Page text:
My students know him very well as he is frequently the topic of discussion.  Who am I talking about you ask?  It’s That Guy, the one blocking the way for everybody and generally being a pest. I’m not referring to any pilot specifically but more so a set of particular behaviors and antics we commonly see around the airport and in the skies.  Pilots can get by in the skies without be an ace but as soon as they do something careless or thoughtless around somebody else everybody will see what type of pilot they really are.

All Ramped up?

One of the most obvious things to watch out for is your prop wash.  If your plane is parked adjacent to other aircraft pull it out of the parking spot and position it in such a way as to not blast other aircraft or people.  When taxing around or maneuvering into position in the run up area plan turns in a way that will always direct your prop blast away from other aircraft. When arriving or departing a ramp area be very cognizant of pilots and passengers on the ramp.  Lastly, when shouting ‘clear’ prior to start, look ahead, behind and around the aircraft and be extra vigilant when children are present.  After startup promptly move out of the  tie down or ramp area and into a staging or run up area if available.  In addition to not being annoying to other pilots this will help ATC indentify you visually when you contact ground for taxi.  Remember, your prop wash contains more than just a blast of fresh air; it also contains sand, dust and stones!

Talking Barges?

Another common behavior of That Guy is the way he handles himself while in the pattern at uncontrolled airfields.  Simply using proper radio techniques and phraseology will go a long way in helping others.  In addition to this use callouts that are easily understood by unfamiliar pilots.  We all know what “2 miles out on a 45, for a left downwind runway 24” looks like but it’s doubtful that we all know what “Base over the cheese factory for the active” would look like.  In addition, listen up before transmitting on the radio; blocking somebody else triples the amount of calls that need to be made.  Joining the pattern in the proper manner is also appreciated by fellow aviators.  There is nothing worse than somebody planning a direct strait in when there are already several aircraft flying in the traffic pattern.  Proper radio usage will ensure two things. First, you wont be That Guy, and second, you’ll make the pattern safer for everybody involved.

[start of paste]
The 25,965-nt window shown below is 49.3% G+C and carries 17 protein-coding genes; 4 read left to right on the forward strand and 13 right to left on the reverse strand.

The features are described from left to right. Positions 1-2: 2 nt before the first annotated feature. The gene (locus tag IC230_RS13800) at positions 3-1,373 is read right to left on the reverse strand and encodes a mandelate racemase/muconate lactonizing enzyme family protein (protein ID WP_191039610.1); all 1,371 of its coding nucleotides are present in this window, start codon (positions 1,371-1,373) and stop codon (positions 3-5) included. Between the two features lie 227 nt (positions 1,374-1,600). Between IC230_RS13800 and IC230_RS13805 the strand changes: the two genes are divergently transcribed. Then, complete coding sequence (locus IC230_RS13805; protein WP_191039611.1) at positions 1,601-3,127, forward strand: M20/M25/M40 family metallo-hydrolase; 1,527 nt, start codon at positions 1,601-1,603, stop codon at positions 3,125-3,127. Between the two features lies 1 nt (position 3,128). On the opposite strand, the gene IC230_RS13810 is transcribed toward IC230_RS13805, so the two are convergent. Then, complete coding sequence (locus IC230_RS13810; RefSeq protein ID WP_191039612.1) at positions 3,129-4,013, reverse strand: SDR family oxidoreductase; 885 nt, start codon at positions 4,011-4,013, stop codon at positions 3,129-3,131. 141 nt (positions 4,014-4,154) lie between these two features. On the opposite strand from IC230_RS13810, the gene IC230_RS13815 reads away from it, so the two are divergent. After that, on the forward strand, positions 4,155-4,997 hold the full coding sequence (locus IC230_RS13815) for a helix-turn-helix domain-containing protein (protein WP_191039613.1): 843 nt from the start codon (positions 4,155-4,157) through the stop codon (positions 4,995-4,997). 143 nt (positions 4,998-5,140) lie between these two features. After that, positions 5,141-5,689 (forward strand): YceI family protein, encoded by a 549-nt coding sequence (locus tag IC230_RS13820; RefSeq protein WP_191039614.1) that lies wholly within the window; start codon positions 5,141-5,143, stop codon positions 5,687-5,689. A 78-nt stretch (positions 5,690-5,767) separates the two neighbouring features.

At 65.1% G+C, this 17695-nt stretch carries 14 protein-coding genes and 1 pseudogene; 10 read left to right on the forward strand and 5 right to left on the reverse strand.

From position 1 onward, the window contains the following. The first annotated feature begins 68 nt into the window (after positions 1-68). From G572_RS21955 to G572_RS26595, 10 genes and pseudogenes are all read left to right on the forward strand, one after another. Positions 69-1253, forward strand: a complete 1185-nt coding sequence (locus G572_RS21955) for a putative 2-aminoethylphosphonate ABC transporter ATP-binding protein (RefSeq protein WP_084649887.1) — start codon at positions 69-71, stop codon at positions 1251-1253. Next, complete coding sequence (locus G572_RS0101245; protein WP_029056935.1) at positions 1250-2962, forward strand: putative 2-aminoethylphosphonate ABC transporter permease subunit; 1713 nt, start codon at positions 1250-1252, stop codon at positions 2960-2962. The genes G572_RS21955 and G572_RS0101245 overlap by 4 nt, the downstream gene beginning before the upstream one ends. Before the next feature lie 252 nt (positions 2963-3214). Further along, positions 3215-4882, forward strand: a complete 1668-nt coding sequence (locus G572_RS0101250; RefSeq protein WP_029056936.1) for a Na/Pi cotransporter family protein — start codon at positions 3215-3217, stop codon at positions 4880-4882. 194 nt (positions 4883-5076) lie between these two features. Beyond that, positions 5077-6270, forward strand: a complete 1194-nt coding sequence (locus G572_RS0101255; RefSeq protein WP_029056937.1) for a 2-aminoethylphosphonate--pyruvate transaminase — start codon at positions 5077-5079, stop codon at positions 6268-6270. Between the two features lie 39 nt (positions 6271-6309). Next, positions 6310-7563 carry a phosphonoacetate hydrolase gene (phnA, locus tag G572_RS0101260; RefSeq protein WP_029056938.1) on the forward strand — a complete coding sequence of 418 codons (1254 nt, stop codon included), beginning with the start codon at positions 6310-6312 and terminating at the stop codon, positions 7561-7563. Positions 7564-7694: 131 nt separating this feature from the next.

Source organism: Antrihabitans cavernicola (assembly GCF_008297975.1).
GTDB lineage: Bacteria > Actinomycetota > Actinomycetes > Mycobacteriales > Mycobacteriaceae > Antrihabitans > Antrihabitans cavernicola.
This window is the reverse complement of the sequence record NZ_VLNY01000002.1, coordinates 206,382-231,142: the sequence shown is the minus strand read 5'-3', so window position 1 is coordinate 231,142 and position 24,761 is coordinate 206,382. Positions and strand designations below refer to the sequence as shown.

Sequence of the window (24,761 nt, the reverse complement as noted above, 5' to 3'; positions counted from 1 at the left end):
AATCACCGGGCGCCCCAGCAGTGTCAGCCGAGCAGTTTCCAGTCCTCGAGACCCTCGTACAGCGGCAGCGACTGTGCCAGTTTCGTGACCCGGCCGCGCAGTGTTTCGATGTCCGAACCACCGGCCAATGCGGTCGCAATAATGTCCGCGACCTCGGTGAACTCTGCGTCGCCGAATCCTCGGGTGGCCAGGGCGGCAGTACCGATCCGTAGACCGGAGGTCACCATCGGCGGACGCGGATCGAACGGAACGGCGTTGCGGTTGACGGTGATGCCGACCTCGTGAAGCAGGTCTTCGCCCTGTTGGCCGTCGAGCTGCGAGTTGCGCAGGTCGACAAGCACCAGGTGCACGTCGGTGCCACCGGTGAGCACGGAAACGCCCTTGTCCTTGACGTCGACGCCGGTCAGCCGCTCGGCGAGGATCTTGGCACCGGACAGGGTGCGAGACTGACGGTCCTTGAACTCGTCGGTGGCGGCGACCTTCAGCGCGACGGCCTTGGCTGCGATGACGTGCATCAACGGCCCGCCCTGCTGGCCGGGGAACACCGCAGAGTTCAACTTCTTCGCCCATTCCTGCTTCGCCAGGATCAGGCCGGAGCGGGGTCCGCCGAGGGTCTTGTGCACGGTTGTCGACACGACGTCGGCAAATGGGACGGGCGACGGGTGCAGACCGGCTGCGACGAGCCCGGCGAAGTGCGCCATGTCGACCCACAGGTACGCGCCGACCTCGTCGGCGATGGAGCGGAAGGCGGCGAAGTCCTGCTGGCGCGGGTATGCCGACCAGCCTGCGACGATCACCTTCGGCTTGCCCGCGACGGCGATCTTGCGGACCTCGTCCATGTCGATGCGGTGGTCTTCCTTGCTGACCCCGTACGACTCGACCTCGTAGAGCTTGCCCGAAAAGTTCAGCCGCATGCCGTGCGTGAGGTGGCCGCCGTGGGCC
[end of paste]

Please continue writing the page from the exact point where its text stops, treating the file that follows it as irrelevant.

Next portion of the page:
Hold it right there!

Many airports have a narrow taxiway leading onto the runway and once an aircraft taxis up to the hold short line it becomes a one plane show leaving everybody else to sit and watch the spectacle.  Meanwhile back in the blunder bird the pilot proceeds to tune their radios, program their GPS, practice chart origami and complete their takeoff checks.   Instead of being the star of your own show, hold in the run up area or off to the side of the taxiway while you prepare for departure.  Doing this will accomplish several things.  First, it will allow the pilot to take as much time as necessary to prepare for departure, and saves them from taking off unprepared.  Secondly, it won’t burden other pilots who are ready for departure.  At many controlled airports the standard procedure is for aircraft to call ground control from the run up area when ready for departure, then ground will stage the aircraft to the runway and assign a transponder code if necessary.  This becomes  significantly more important when departing IFR.  Occasionally ATC will have to hold an IFR departure on the ground for several minutes.  At the same time VFR aircraft may be ready to depart.  Don’t hold up the show for others!

When I was a kid, my mother constantly told me;  “Do unto others as you would have other do unto you.”  Little did I know then that I had received my first lesson for aviation.  Anytime your thinking of doing something step back for a minute and think about how your actions might effect another pilot.  I don’t expect my students to be an ace, but they certainly wont be That Guy!